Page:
- In 2000, I did it with graph paper and cut-out pieces of cardboard to represent furniture.
- In 2007, I did it with Lego’s. I wish I still had a picture of it, but they got lost somewhere in Photobucket. land.
- In 2008, I used Sketchup to plan our Kitchen remodel.
Well, the urge came back up again – and this time, the other urge is to use a 3D printer to print out either the model, or the furniture which goes into the model, or both.
So I started researching. Here are the nuggets I’ve learned:
- Sweet Home 3D makes wonderful 3D models of the interiors of houses.
- It only exports to OBJ format
- The models it generates are non-manifold.
- The furniture it places tend to be non-manifold.
- Most 3D print software reads STL. Or so I thought.
- Turns out that’s still mostly true; many of them convert to “GCODE”, but Makerbots use something else called “X3G”.
- Meshlab can read in, and write out, many different formats, and can detect non-manifold edge problems.
- It crashes pretty often.
- It has code which can be used to fix meshes, but I don’t know to use it yet.
- Netfabb Private can read in STL files and do some mesh repair work.
- Some of the sweetHome3D outputs are too complicated for it.
- Very juicy program. If I keep doing this, I might buy their pro version.
- Netfabb Cloud fixes even more stuff.
- If you’re looking for some frickin’ cool math, PolyMender is pretty neat:
- Imagine filling a model with 2^N little squares.
- Draw the model, filling in the squares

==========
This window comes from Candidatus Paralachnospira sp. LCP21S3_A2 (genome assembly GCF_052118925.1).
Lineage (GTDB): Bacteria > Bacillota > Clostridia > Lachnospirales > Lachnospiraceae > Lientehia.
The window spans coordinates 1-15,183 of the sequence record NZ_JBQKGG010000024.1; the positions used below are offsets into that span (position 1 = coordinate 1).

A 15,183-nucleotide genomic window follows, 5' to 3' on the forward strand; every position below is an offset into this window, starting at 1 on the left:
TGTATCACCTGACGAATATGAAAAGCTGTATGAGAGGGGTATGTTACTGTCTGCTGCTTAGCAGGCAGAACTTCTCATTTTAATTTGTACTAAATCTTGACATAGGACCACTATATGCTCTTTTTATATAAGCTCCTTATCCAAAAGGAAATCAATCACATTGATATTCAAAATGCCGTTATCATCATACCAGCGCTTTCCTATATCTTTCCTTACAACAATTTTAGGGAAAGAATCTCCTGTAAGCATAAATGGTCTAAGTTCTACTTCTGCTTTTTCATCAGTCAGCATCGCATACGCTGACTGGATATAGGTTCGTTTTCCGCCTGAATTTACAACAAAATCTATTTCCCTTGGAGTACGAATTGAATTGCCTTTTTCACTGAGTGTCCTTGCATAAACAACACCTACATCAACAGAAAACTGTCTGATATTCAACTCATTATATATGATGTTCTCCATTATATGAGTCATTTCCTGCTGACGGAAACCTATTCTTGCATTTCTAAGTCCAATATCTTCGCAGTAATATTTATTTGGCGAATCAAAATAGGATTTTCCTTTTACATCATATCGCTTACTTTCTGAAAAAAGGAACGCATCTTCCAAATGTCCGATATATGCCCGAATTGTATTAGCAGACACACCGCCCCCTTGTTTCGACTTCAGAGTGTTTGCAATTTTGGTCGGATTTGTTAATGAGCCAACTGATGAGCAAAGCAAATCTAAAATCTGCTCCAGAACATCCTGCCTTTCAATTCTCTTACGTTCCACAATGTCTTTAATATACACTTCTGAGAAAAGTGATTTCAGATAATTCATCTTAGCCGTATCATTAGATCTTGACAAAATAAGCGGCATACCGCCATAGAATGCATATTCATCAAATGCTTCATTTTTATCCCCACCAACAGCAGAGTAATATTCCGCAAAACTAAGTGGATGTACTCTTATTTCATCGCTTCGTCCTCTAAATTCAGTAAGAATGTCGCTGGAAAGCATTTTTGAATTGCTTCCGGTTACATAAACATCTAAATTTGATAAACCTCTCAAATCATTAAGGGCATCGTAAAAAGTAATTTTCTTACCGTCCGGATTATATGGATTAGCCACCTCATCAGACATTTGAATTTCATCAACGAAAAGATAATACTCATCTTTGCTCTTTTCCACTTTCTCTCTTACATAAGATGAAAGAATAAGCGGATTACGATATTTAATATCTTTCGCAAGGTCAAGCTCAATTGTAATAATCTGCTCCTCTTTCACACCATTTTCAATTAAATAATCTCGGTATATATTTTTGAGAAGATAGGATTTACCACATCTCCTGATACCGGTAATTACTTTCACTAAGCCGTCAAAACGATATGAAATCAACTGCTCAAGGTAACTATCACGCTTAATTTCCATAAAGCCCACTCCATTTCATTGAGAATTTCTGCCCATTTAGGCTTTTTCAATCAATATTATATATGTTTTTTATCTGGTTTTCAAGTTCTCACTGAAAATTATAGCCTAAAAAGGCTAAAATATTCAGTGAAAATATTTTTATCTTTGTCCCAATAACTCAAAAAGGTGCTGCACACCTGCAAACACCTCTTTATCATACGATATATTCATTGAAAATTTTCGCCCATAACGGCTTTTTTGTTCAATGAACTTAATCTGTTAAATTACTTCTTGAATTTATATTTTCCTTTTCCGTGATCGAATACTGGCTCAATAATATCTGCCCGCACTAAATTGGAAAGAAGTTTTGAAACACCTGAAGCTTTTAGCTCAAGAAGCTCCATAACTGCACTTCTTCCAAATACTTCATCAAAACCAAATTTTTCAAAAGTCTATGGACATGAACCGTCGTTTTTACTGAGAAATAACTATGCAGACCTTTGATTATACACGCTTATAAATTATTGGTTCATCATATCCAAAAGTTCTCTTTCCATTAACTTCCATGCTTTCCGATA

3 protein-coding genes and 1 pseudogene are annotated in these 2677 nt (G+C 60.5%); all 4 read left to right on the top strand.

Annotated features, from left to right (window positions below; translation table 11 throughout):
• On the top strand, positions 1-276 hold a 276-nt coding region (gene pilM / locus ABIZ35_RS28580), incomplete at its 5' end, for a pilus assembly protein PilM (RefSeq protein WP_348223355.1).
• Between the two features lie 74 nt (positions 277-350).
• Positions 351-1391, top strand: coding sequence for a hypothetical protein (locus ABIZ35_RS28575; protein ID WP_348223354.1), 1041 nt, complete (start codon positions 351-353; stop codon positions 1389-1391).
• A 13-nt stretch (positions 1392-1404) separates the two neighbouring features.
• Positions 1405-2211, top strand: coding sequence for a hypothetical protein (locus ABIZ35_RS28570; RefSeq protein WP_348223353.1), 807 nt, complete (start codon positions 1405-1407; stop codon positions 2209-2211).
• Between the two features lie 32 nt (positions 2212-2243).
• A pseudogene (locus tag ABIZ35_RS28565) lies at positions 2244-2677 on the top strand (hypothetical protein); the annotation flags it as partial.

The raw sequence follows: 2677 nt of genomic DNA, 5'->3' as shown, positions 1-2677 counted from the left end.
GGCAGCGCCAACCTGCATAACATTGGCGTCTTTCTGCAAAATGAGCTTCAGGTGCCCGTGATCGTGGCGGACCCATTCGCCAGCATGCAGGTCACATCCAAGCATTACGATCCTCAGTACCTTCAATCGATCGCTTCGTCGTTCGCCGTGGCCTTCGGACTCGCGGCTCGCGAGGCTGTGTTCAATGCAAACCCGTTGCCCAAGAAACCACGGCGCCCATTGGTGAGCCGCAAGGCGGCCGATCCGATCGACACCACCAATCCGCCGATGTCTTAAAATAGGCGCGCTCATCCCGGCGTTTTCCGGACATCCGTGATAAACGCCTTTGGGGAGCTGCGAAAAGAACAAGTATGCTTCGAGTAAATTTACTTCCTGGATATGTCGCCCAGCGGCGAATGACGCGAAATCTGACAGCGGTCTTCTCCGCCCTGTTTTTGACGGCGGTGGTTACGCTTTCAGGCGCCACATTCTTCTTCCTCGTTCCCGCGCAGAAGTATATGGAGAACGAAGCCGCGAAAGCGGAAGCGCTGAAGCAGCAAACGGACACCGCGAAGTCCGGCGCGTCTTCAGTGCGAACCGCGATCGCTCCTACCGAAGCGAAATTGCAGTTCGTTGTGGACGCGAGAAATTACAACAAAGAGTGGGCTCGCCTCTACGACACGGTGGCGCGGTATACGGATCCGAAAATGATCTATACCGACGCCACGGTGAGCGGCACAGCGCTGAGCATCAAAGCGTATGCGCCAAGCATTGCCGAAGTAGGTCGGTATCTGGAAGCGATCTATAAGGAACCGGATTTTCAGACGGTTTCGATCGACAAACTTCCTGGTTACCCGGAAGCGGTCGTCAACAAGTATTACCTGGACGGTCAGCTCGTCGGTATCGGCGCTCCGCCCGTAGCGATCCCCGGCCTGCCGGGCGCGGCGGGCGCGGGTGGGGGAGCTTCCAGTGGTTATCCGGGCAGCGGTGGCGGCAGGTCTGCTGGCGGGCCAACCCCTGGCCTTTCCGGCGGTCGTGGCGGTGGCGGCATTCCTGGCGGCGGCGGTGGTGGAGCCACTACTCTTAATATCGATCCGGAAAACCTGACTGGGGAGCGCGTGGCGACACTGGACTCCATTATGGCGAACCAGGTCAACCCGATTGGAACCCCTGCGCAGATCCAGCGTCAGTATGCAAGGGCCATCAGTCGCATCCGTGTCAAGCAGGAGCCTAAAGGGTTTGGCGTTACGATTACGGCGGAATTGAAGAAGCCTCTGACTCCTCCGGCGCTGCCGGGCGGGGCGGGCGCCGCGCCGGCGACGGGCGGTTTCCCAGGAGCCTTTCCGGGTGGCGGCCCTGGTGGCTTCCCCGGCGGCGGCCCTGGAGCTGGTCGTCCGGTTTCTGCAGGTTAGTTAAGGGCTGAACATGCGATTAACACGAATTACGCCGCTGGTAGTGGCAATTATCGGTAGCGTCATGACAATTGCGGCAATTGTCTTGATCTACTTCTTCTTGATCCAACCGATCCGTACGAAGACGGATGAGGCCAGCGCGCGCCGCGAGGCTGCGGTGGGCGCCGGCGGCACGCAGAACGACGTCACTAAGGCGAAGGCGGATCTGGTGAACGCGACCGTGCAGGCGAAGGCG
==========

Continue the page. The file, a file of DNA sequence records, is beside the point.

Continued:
- Just using the squares, recreate the model.
- Its garunteed to be manifold.
- The output was somewhat choppy for my purposes though; and the resulting files when given enough resolution (N=8,9) were too large for the 3D print software.
- Sketchup is no longer part of Google, but still has a free editor.
- To which you can add an extension (.rbz) to Import/Export to STL.
- However, it can generate surfaces with problems. Not necessarily Manifold problems.
- But if you take care while editing your model, these problems are the types that can be automatically fixed by Netfabb.
- Repetier-Host is a program used to control Solidoodle’s and several other 3D printers.
- It will detect Manifold and intersection problems
- It will run Slic3r to generate G-Code to drive a printer
- You can view the resulting G-Code and get a feeling of overhangs, support material, infill, etc.
- The List of 3D printers
The end result is, while I’ve got a pretty decent rendition of the house in Sweet Home 3D, it is far too difficult to convert it into a 3D print at this time.
Plan B. Using Foam Core Board.
Check out this video:
Its about furniture building, but what I’m thinking is, I would use the technique to build the model, and then use 3D printing to create a framework so that I can assemble the different floors of the model into a house (think spacers, building a framework to nest other components, etc).
I would also use 3D printing to print out some of the more interesting furniture (though, for square things, I’d just use Origami).
The advantage here is I can then take pictures of textures and glue them appropriately – and given the speed and cost of 3D printing, its probably cheaper.
About that 3D Printer
I was all excited, and about buy myself a Solidoodle 2 – however, somebody had once mentioned the local hackerspace LVL1 to me. I decided to go check them out. Separate blog post on that. Chances are, I’ll probably get a membership to them instead*, and use their printers. And possibly some of their other stuff.
*POINT: Don’t need a membership to use their resources. They are very proud of that. However, given that everybody likes 3D printing, the times when they are open to non-members = contention for use of the 3D printers, and they are 20 miles from home, so a membership will ease the access part of the equation.